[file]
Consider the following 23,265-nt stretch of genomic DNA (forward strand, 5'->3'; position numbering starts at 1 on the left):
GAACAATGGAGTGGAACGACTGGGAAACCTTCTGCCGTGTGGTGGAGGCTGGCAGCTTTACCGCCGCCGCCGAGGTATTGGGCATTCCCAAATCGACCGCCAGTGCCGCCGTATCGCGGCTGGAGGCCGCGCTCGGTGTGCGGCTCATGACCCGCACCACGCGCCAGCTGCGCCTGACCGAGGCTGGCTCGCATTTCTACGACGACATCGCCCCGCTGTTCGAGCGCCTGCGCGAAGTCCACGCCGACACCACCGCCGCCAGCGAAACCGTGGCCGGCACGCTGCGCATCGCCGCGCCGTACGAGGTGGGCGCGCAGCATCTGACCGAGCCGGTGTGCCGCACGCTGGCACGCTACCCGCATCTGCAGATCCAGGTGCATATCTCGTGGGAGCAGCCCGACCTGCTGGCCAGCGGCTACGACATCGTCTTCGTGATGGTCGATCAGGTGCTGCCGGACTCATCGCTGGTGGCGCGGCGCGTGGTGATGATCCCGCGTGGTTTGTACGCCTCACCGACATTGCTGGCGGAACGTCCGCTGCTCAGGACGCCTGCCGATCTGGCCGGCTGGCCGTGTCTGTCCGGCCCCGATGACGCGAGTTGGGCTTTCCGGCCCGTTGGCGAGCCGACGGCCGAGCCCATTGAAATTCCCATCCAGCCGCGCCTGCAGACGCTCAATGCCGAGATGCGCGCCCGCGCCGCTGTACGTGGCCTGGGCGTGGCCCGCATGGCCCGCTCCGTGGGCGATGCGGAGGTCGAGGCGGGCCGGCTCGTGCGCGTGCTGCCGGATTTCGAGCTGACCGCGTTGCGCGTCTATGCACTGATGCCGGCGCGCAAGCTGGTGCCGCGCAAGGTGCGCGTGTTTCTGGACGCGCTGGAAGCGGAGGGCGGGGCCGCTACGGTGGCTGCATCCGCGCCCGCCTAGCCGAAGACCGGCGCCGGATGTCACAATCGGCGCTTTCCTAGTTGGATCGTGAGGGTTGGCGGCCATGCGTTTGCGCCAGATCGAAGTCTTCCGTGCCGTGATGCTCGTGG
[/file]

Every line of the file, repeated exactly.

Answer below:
Consider the following 23,265-nt stretch of genomic DNA (forward strand, 5'->3'; position numbering starts at 1 on the left):
GAACAATGGAGTGGAACGACTGGGAAACCTTCTGCCGTGTGGTGGAGGCTGGCAGCTTTACCGCCGCCGCCGAGGTATTGGGCATTCCCAAATCGACCGCCAGTGCCGCCGTATCGCGGCTGGAGGCCGCGCTCGGTGTGCGGCTCATGACCCGCACCACGCGCCAGCTGCGCCTGACCGAGGCTGGCTCGCATTTCTACGACGACATCGCCCCGCTGTTCGAGCGCCTGCGCGAAGTCCACGCCGACACCACCGCCGCCAGCGAAACCGTGGCCGGCACGCTGCGCATCGCCGCGCCGTACGAGGTGGGCGCGCAGCATCTGACCGAGCCGGTGTGCCGCACGCTGGCACGCTACCCGCATCTGCAGATCCAGGTGCATATCTCGTGGGAGCAGCCCGACCTGCTGGCCAGCGGCTACGACATCGTCTTCGTGATGGTCGATCAGGTGCTGCCGGACTCATCGCTGGTGGCGCGGCGCGTGGTGATGATCCCGCGTGGTTTGTACGCCTCACCGACATTGCTGGCGGAACGTCCGCTGCTCAGGACGCCTGCCGATCTGGCCGGCTGGCCGTGTCTGTCCGGCCCCGATGACGCGAGTTGGGCTTTCCGGCCCGTTGGCGAGCCGACGGCCGAGCCCATTGAAATTCCCATCCAGCCGCGCCTGCAGACGCTCAATGCCGAGATGCGCGCCCGCGCCGCTGTACGTGGCCTGGGCGTGGCCCGCATGGCCCGCTCCGTGGGCGATGCGGAGGTCGAGGCGGGCCGGCTCGTGCGCGTGCTGCCGGATTTCGAGCTGACCGCGTTGCGCGTCTATGCACTGATGCCGGCGCGCAAGCTGGTGCCGCGCAAGGTGCGCGTGTTTCTGGACGCGCTGGAAGCGGAGGGCGGGGCCGCTACGGTGGCTGCATCCGCGCCCGCCTAGCCGAAGACCGGCGCCGGATGTCACAATCGGCGCTTTCCTAGTTGGATCGTGAGGGTTGGCGGCCATGCGTTTGCGCCAGATCGAAGTCTTCCGTGCCGTGATGCTCGTGG